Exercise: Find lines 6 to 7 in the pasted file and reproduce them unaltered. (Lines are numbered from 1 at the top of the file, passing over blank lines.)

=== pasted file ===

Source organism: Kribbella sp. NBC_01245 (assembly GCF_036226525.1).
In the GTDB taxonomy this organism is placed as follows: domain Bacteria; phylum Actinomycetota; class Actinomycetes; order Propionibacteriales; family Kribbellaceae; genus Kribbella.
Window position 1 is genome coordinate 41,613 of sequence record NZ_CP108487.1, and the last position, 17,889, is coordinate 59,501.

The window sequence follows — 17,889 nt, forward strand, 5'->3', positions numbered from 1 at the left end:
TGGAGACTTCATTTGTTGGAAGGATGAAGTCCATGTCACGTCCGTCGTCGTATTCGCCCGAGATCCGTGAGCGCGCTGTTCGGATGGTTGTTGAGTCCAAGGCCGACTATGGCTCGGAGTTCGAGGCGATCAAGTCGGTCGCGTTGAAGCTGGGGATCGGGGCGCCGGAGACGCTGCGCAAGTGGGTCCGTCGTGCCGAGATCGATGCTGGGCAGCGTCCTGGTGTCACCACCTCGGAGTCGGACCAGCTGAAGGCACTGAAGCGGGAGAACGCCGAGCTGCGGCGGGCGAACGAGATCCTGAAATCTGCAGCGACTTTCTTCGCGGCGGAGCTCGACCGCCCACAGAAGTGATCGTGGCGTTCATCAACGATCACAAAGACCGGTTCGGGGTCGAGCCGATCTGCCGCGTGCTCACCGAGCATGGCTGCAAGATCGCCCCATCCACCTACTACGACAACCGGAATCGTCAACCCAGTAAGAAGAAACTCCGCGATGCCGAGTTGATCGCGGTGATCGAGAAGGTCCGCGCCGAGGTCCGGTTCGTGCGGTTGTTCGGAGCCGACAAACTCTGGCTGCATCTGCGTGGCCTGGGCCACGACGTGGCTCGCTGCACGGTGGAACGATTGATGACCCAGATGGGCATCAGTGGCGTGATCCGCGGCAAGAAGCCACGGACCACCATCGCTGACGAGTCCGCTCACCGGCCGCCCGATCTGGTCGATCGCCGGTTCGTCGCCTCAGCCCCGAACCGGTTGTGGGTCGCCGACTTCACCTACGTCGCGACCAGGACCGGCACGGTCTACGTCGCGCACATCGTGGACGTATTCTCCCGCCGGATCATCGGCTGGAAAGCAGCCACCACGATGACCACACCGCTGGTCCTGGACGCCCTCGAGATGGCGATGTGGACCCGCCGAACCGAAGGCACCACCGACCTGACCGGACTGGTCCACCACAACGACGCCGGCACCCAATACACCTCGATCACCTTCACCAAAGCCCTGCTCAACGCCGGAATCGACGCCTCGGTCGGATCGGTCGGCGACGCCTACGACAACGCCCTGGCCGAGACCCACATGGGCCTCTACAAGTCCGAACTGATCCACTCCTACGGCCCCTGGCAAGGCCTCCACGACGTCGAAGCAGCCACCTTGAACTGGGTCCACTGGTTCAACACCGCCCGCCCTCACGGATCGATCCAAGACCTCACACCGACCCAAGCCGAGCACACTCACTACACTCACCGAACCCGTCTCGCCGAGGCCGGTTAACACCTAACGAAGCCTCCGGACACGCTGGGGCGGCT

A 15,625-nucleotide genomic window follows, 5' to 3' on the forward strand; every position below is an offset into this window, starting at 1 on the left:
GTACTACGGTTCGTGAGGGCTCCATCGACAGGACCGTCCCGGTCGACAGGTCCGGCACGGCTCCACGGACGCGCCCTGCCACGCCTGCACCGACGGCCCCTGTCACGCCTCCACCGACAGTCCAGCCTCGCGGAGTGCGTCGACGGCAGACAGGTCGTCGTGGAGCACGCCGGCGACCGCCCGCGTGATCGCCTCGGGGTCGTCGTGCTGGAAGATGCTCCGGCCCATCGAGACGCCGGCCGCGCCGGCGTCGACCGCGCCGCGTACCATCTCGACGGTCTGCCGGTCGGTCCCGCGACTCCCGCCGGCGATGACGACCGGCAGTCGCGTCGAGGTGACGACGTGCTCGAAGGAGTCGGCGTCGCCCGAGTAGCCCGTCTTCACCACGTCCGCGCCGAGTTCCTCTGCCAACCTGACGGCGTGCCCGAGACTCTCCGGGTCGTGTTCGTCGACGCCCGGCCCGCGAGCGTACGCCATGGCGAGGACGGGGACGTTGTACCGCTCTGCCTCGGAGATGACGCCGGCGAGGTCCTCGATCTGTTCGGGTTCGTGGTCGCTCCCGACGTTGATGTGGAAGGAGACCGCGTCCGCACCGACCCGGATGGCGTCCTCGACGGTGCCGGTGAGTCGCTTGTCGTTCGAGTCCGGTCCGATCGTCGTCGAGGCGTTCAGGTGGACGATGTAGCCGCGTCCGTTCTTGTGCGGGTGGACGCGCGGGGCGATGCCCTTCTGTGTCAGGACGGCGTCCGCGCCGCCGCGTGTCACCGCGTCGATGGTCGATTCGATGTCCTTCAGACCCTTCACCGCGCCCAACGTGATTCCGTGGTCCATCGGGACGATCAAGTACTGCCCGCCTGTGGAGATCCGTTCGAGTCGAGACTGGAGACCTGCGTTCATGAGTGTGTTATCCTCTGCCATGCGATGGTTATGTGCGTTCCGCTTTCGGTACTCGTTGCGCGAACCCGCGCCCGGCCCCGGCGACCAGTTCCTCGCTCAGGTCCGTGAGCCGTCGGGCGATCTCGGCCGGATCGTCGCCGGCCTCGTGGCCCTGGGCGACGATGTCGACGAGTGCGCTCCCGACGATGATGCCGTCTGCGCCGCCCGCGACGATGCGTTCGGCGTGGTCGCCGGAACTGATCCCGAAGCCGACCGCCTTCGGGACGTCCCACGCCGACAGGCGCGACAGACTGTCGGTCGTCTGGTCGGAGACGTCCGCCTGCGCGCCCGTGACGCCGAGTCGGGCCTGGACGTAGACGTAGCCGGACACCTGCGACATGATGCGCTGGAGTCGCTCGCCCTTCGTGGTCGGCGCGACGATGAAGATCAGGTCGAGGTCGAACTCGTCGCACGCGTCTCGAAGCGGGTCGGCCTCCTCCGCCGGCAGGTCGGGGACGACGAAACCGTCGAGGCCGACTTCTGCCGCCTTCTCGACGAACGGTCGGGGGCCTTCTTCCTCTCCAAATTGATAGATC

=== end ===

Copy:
A 15,625-nucleotide genomic window follows, 5' to 3' on the forward strand; every position below is an offset into this window, starting at 1 on the left:
GTACTACGGTTCGTGAGGGCTCCATCGACAGGACCGTCCCGGTCGACAGGTCCGGCACGGCTCCACGGACGCGCCCTGCCACGCCTGCACCGACGGCCCCTGTCACGCCTCCACCGACAGTCCAGCCTCGCGGAGTGCGTCGACGGCAGACAGGTCGTCGTGGAGCACGCCGGCGACCGCCCGCGTGATCGCCTCGGGGTCGTCGTGCTGGAAGATGCTCCGGCCCATCGAGACGCCGGCCGCGCCGGCGTCGACCGCGCCGCGTACCATCTCGACGGTCTGCCGGTCGGTCCCGCGACTCCCGCCGGCGATGACGACCGGCAGTCGCGTCGAGGTGACGACGTGCTCGAAGGAGTCGGCGTCGCCCGAGTAGCCCGTCTTCACCACGTCCGCGCCGAGTTCCTCTGCCAACCTGACGGCGTGCCCGAGACTCTCCGGGTCGTGTTCGTCGACGCCCGGCCCGCGAGCGTACGCCATGGCGAGGACGGGGACGTTGTACCGCTCTGCCTCGGAGATGACGCCGGCGAGGTCCTCGATCTGTTCGGGTTCGTGGTCGCTCCCGACGTTGATGTGGAAGGAGACCGCGTCCGCACCGACCCGGATGGCGTCCTCGACGGTGCCGGTGAGTCGCTTGTCGTTCGAGTCCGGTCCGATCGTCGTCGAGGCGTTCAGGTGGACGATGTAGCCGCGTCCGTTCTTGTGCGGGTGGACGCGCGGGGCGATGCCCTTCTGTGTCAGGACGGCGTCCGCGCCGCCGCGTGTCACCGCGTCGATGGTCGATTCGATGTCCTTCAGACCCTTCACCGCGCCCAACGTGATTCCGTGGTCCATCGGGACGATCAAGTACTGCCCGCCTGTGGAGATCCGTTCGAGTCGAGACTGGAGACCTGCGTTCATGAGTGTGTTATCCTCTGCCATGCGATGGTTATGTGCGTTCCGCTTTCGGTACTCGTTGCGCGAACCCGCGCCCGGCCCCGGCGACCAGTTCCTCGCTCAGGTCCGTGAGCCGTCGGGCGATCTCGGCCGGATCGTCGCCGGCCTCGTGGCCCTGGGCGACGATGTCGACGAGTGCGCTCCCGACGATGATGCCGTCTGCGCCGCCCGCGACGATGCGTTCGGCGTGGTCGCCGGAACTGATCCCGAAGCCGACCGCCTTCGGGACGTCCCACGCCGACAGGCGCGACAGACTGTCGGTCGTCTGGTCGGAGACGTCCGCCTGCGCGCCCGTGACGCCGAGTCGGGCCTGGACGTAGACGTAGCCGGACACCTGCGACATGATGCGCTGGAGTCGCTCGCCCTTCGTGGTCGGCGCGACGATGAAGATCAGGTCGAGGTCGAACTCGTCGCACGCGTCTCGAAGCGGGTCGGCCTCCTCCGCCGGCAGGTCGGGGACGACGAAACCGTCGAGGCCGACTTCTGCCGCCTTCTCGACGAACGGTCGGGGGCCTTCTTCCTCTCCAAATTGATAGATC